Being a fiduciary is not about the types of service offered, it’s about the quality of service. The big issue here is the definition of Best Interests in the context of investing. Some regulators have hinted that the Best Interests " standard is an objective standard for assessing the processes used when delivering investment advice and accordingly will not examine investment performance retrospectively. Dealers must ensure that they have the infrastructure to support the provision of trusted advice. This includes but is not limited to information systems, personnel selection and training programs, administrative processes, policies, procedures and rules, product research, supervisory oversight, compliance monitoring and timely and fair client complaint handling.

A Best Interest standard does not impose a “perfect advice” standard. In certain situations, advice that the client “do nothing” will satisfy the best interests duty, if a reasonable advice provider would believe that the client is likely to be in a better position if the client follows the advice.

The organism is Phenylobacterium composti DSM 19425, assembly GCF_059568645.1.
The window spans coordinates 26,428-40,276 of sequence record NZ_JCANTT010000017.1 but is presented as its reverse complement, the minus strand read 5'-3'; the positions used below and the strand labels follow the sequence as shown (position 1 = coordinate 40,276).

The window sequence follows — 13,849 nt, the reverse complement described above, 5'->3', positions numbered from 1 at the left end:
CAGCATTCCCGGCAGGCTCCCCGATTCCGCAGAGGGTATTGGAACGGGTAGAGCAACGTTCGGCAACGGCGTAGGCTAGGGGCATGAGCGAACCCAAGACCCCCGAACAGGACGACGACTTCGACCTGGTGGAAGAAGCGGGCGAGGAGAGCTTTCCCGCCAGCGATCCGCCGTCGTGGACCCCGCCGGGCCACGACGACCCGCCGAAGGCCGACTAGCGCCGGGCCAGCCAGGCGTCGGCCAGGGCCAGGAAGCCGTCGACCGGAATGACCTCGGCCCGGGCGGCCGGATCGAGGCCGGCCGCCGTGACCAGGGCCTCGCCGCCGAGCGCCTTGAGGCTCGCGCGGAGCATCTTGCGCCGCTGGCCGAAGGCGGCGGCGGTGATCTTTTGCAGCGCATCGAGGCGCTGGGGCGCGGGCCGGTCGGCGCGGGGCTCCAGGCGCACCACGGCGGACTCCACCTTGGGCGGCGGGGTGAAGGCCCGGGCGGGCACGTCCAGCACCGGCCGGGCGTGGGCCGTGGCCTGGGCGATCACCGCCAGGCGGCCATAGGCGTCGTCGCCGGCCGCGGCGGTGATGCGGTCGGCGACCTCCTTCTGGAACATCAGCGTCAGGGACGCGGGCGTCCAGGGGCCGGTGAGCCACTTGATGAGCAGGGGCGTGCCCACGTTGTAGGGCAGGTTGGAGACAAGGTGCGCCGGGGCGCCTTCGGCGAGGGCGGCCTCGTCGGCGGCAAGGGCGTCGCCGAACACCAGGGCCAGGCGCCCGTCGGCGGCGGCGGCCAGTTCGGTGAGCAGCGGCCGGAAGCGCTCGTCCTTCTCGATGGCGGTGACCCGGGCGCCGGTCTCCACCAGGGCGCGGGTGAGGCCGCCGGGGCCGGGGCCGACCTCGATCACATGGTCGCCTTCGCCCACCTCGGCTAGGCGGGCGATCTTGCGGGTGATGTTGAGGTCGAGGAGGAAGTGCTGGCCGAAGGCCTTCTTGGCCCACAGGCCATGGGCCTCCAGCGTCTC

Ultimately, we anticipate regulators will expect advisors to exercise judgment in acting in the best interests of the client .They will likely regard a “one-size-fits-all” advice model to be insufficient.

After many consultations and much research, Ontario and the Canadian Securities Administrators (CSA) seem ready to introduce some sort of Best Interests standard for personalized advice to better protect retail investors.